It was billed as the biggest shake-up to Australia's education system.
The 'Education Revolution' - as Labor and the Gillard government had billed it.
It began with the early Rudd times. A laptop for every school child, as it was the 'toolbox of the future' - despite the fact that we still need industries that use real toolboxes.
If you just ignore the fact that Australia's manufacturing sector is being systematically deconstructed and shipped overseas, that is.
Heck, even the call centres are increasingly outsourced.
The laptop per child scheme proved to be somewhat useful, if not dreadfully wasteful, and the computers were criticised for being under-powered and not pre-installed with all the software a student would use.
Then the Global Financial Crisis hit, and the infamous 'School Halls' program was instigated as a means of sugar-boosting the economy.
These aren't necessarily bad ideas - they were just perhaps good ideas that were poorly executed at the cost of the public purse.
The 'Schoolkids Bonus' is the latest example of trite measures to bolster educational standards... at least, I think that's what it's for?
In terms of higher tertiary education, it exists in Australia as mostly a privatised business, a juggernaut of dreams, promises, and flashy marketing material aimed at the naive young person.
It's hard to ignore the fact that the overwhelming majourity of Australia's university graduates originate from higher socioeconomic backgrounds; it's almost expected that a child from a lower socioeconomic background will have the future of a service station attendant for the rest of their lives.
Either that, or an alcoholic.
There is some sugarcoating and inspirational language of 'no child left behind', but the fact of the matter is that the rigid class structure of Australian society is still alive and kicking strong.
It's even being taught in the universities as fact.
A young paramedics student recently informed me that in a psychology class they were all asked to raise their hands if they identified themselves in either the upper class, the middle class, or the working class.
An episode of 'Housos' was played in the tutorial, and was used as serious example as to how all lower class people look, act, and behave.
The differences between the upper and lower classes were emphatically highlighted, and how everyone should avoid being working class or (heaven forbid) lower class at all costs.
At first I thought it would have been to show students the type of people they might come across in their career as a paramedic - but no, the emphasis was that the lecturer herself was upper class, and everyone should aspire to be the same.
I too recall a 'politics 101' subject during my journalism degree that preached to a similar song book, namely that lower class students should not go to private schools; they would not be abreast with the finer points of the upper class, and therefor would not fit in.
Universities themselves are by and large degree factories that skim the fat from government for 'education'.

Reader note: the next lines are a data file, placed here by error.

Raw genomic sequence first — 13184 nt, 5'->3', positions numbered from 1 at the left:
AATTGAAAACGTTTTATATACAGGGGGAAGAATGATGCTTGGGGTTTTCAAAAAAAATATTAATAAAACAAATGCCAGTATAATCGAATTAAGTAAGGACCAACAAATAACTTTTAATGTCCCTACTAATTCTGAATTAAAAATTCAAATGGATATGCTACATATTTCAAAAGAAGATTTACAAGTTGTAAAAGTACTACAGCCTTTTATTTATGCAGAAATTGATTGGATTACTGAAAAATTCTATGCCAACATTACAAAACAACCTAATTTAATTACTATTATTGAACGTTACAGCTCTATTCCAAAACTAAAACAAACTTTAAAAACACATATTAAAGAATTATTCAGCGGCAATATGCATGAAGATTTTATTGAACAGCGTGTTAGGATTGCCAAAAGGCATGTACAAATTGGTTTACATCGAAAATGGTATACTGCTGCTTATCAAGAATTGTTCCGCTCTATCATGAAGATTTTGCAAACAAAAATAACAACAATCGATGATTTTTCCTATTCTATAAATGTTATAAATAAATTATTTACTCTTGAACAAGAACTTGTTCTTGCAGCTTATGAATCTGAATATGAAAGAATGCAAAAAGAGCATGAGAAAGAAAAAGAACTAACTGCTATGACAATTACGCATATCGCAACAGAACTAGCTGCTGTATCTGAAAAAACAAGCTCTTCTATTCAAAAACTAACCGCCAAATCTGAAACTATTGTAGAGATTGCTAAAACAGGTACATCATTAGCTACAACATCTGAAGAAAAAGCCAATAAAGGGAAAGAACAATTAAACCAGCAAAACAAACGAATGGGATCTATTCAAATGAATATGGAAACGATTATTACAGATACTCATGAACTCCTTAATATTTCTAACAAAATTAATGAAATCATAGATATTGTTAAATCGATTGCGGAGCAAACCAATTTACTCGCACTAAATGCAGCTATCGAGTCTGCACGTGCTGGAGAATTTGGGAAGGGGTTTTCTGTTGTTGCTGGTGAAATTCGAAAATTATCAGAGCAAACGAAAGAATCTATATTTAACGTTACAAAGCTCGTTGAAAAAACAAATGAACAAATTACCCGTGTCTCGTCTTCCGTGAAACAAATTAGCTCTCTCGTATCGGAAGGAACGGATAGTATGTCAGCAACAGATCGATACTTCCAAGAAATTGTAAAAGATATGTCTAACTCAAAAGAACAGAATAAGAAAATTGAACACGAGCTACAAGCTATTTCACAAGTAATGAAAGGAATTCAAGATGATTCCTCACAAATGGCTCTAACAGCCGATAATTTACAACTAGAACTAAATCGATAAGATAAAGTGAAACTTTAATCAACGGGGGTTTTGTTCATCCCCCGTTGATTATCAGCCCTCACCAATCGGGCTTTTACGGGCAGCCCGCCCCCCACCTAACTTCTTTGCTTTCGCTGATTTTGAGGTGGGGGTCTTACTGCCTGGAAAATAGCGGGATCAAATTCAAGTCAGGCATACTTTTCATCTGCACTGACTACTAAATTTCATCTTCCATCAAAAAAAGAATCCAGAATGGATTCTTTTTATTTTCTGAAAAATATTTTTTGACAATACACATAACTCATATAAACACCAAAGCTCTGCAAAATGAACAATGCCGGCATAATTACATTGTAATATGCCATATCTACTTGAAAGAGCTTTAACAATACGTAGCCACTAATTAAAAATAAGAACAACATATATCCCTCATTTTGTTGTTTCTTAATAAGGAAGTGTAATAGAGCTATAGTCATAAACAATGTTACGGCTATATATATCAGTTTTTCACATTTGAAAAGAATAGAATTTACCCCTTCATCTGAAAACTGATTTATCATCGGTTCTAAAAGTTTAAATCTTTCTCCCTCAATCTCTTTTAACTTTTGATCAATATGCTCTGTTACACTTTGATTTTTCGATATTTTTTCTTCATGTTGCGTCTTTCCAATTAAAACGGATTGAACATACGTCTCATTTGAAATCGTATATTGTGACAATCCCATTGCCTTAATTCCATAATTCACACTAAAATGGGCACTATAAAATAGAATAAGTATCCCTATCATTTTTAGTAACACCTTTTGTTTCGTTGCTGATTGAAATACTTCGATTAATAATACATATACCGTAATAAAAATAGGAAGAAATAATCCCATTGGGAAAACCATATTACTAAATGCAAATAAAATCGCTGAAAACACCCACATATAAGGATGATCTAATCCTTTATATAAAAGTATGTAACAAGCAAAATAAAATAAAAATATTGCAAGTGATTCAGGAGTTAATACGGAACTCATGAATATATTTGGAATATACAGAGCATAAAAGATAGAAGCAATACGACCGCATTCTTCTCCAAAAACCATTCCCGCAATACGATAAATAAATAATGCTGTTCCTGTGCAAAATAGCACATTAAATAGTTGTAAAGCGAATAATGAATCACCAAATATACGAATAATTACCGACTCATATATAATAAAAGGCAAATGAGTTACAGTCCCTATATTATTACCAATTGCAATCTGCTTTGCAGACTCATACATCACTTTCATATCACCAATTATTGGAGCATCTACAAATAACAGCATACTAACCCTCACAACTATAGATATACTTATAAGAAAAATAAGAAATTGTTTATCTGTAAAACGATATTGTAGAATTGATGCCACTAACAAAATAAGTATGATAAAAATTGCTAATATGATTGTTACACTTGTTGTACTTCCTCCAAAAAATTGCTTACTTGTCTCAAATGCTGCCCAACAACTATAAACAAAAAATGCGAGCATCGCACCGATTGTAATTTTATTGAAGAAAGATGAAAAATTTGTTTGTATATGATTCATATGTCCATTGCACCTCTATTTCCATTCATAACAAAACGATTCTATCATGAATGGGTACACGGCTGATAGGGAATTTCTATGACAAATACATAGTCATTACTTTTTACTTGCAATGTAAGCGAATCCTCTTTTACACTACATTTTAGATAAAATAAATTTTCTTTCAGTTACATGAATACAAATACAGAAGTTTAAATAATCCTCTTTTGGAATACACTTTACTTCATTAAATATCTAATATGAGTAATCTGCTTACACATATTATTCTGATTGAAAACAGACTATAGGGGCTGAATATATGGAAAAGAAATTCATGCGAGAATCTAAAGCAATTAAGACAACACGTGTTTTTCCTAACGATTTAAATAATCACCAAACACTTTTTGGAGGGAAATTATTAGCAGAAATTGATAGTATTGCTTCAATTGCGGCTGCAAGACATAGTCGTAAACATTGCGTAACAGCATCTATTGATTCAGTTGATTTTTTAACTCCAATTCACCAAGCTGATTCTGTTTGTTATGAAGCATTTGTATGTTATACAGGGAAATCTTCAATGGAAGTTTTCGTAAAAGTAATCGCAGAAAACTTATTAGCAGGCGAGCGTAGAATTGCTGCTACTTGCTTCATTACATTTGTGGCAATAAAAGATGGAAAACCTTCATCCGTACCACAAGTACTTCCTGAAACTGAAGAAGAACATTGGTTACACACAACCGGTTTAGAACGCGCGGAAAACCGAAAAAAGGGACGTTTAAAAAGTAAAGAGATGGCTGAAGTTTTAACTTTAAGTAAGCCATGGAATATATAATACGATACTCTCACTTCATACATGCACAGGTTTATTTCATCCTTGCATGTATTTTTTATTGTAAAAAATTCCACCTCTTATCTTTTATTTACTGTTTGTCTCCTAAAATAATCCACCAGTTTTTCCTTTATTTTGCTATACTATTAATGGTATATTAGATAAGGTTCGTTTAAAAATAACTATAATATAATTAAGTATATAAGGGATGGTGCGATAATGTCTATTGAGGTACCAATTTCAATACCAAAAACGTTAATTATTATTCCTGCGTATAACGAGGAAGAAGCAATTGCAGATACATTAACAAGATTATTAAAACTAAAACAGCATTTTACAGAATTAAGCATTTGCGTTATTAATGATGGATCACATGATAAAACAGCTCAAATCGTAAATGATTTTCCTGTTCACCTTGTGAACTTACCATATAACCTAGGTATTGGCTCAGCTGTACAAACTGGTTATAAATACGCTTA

Want a degree? Not a problem! Sign your life away, inherit an education debt, and hope for the best.
There is no guarantee that a suitable job for your degree will be waiting for at the end of it all, but that doesn't matter - all you need to care about is if you have enough alcohol since you're living away from mummy and daddy.
Then there are the professional students.
They wised up long ago that they will most likely be unemployable at the end of their degree, and so are moving on to a second, or perhaps even a third, racking up an education debt that they will likely never pay off.
The Baby Boomer generation enjoyed free university education - nowadays it is somewhat a mark of honour to be laden with owing the government tens of thousands of dollars for learning three years' worth of junk.
This younger generation, my own and the one coming up behind me, are very apt at rolling over and playing dead to please the Baby Boomers and pledging to follow their rules of work and education.
By doing so, they are not fighting for the entitlements that their parents had, such as free tertiary education, or lower property prices.
Many young people are so ignorant that they just believe that expensive higher education is how it's been since the dawn of the dinosaurs, as is high petrol prices, high rental prices, high property prices, and all the rest of it.
But hark, you're getting a degree - you surely will be able to secure a full time career able to pay for all the middle class goodies your mummy and daddy have, won't you?
Perhaps, maybe, if you're lucky.
After all, Australian universities are churning out an awful lot of graduates, both the good and the bad, and you'll be competing with them all out there in magical employment land.
Chances are that you'll at least briefly end up on the unemployment cues, and the horrid 'job support' services network that it entails - either that, or you can get mummy and daddy to pay your trip around Southeast Asia to help you 'find yourself' before you enter that fabled career you lie about wanting.
The system might be geared towards you getting an education, but after that, it's the devil's playground of chance of it actually meaning anything in the Real World that you heard about long ago.
It's a race to the bottom to become a wage slave, degree or no degree.
There are some that say a degree and university isn't simply about the piece of paper, that it's the experience, and that it makes society a better place if we have more educated people living in it.
If you've seen Australian television lately, for one thing, you would know otherwise; there really is no 'big thinking' going on among our youth.
Their vision is as short as conspicuous consumption and following in their Baby Boomer parents' fabled footsteps.
The revolution perhaps isn't being televised.